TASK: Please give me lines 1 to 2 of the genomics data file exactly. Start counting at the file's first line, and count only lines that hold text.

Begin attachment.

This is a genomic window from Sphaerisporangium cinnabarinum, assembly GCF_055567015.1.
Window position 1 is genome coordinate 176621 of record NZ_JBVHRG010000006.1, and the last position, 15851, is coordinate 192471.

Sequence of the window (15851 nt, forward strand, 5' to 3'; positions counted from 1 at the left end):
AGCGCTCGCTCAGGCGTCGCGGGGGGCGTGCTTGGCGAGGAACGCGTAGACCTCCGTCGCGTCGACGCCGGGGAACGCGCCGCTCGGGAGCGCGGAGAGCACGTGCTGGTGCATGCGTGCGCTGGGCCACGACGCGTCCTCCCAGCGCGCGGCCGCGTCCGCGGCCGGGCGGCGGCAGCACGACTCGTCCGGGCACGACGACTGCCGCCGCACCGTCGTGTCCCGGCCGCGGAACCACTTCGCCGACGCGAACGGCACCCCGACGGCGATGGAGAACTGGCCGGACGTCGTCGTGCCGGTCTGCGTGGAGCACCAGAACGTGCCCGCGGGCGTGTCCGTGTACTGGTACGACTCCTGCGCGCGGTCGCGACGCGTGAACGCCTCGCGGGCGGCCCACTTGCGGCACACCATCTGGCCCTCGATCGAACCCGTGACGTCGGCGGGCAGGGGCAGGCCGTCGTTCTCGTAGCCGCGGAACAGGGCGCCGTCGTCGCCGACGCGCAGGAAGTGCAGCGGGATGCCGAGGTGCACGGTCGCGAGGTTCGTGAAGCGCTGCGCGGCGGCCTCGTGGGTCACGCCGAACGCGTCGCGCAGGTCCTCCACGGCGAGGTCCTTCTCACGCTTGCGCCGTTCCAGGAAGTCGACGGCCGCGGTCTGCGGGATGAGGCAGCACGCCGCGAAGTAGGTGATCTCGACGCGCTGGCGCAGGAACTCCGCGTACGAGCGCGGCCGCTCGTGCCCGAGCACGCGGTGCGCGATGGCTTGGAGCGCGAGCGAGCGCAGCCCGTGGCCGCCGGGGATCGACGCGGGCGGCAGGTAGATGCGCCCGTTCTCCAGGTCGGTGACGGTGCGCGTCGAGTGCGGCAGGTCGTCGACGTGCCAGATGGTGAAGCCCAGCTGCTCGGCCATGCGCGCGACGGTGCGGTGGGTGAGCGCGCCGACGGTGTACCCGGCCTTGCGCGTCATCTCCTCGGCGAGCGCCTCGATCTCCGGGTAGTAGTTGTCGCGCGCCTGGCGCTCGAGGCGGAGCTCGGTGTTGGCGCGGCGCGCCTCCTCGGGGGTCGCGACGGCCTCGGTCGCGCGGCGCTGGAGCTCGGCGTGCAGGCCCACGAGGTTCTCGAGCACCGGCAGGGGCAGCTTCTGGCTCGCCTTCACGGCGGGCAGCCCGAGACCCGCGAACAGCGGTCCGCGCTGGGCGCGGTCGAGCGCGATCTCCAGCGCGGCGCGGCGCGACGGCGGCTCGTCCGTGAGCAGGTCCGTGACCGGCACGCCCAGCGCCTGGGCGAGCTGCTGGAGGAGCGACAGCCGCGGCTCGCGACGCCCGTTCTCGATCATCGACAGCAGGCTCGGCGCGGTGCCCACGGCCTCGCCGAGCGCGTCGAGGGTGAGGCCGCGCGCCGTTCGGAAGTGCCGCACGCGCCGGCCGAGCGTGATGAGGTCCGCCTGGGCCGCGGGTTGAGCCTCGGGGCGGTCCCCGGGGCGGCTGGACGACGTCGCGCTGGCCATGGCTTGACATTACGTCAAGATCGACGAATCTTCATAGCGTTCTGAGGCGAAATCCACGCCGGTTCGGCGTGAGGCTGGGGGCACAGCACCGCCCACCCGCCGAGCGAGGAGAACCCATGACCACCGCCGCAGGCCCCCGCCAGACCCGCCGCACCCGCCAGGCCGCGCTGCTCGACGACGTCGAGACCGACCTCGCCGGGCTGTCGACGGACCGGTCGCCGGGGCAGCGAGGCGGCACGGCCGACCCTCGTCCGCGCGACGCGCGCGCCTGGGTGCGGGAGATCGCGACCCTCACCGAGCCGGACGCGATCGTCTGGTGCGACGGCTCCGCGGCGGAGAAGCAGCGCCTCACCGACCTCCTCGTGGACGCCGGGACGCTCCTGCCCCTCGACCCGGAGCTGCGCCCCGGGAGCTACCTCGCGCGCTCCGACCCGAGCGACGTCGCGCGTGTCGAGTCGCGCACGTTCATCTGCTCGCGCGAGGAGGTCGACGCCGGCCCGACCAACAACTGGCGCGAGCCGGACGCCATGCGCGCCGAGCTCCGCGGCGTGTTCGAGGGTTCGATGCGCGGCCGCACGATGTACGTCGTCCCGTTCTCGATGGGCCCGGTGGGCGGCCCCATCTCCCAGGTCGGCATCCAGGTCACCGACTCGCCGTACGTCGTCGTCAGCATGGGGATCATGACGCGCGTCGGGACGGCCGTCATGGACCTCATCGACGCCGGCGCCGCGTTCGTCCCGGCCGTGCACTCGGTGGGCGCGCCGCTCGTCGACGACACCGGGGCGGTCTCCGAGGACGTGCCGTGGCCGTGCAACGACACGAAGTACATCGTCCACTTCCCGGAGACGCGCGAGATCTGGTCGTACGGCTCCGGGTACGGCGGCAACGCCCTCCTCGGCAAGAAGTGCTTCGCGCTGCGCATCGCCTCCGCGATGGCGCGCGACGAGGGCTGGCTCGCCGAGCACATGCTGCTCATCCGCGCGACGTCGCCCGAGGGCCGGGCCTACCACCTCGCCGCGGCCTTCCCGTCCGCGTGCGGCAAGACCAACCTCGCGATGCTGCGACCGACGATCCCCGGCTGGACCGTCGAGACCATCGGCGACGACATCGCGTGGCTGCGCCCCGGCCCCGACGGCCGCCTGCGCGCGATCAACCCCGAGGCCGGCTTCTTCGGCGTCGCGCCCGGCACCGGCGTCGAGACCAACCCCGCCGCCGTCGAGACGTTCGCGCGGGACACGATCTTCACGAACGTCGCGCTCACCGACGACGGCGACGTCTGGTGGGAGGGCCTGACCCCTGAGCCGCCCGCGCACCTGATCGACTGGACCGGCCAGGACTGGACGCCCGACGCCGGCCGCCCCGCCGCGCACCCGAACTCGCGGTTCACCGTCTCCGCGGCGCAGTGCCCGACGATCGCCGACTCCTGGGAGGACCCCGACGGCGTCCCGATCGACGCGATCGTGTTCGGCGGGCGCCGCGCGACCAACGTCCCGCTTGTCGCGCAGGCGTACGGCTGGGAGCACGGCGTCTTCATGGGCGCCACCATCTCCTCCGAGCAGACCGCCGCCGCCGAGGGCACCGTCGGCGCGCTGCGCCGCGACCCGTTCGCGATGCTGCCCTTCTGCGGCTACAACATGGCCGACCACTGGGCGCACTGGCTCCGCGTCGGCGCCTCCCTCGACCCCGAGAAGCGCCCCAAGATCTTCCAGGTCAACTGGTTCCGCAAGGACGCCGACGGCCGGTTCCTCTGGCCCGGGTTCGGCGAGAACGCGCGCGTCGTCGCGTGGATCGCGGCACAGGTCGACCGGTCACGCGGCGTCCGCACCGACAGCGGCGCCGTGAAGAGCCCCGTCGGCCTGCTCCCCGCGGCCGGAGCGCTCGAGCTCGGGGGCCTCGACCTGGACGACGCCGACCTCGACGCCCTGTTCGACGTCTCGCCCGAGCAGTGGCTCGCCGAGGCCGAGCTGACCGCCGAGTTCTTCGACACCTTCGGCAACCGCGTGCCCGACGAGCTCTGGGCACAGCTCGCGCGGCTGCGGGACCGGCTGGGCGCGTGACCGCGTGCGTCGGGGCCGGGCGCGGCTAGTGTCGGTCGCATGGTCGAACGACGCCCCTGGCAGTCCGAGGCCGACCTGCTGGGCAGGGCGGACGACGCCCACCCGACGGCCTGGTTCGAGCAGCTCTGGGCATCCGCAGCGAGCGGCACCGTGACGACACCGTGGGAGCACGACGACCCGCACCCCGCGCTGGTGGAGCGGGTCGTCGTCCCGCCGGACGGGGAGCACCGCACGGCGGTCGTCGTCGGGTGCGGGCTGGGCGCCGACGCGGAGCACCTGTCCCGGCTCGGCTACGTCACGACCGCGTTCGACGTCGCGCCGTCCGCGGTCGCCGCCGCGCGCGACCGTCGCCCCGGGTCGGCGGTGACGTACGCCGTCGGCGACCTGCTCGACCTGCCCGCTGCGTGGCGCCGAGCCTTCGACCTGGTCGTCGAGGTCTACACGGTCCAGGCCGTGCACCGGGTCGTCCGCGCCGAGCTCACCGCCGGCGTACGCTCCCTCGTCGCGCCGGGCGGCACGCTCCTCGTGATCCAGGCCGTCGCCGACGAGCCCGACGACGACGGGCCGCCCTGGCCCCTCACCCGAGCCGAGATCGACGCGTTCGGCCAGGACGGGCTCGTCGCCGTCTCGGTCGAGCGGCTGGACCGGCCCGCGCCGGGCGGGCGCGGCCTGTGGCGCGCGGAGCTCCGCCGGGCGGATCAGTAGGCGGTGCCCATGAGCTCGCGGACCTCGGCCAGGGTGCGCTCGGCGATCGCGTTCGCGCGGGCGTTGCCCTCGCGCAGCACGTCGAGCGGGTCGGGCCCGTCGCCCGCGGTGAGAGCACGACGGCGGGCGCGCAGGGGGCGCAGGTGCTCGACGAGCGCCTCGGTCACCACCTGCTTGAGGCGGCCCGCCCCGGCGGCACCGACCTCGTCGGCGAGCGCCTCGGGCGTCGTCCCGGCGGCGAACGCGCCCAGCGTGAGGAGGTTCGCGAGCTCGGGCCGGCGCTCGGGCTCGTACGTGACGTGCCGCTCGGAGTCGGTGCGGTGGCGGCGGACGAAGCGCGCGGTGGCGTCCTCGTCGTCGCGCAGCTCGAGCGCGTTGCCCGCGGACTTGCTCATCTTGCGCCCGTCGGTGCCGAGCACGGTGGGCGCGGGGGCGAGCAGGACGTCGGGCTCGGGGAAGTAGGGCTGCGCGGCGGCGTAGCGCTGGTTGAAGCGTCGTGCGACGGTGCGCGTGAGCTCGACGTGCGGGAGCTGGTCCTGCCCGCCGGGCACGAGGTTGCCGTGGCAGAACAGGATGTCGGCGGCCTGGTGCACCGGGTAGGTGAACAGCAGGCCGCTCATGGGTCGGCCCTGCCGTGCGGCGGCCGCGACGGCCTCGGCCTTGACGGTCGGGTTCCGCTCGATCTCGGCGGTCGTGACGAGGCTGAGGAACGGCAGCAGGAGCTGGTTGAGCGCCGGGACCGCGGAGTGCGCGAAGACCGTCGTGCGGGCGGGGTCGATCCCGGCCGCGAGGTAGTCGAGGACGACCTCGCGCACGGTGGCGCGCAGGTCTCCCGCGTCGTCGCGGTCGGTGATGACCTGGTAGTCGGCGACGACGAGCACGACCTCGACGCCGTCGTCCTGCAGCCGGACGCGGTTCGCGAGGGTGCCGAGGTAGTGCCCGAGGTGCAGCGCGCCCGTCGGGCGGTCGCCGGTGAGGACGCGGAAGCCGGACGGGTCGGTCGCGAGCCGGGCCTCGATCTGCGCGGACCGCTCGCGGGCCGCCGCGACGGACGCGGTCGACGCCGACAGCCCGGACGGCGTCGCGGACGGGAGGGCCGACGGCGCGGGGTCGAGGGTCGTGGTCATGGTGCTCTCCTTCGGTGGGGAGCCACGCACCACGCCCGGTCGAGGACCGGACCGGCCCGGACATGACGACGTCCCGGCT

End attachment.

This is a genomic window from Sphaerisporangium cinnabarinum, assembly GCF_055567015.1.
Window position 1 is genome coordinate 176621 of record NZ_JBVHRG010000006.1, and the last position, 15851, is coordinate 192471.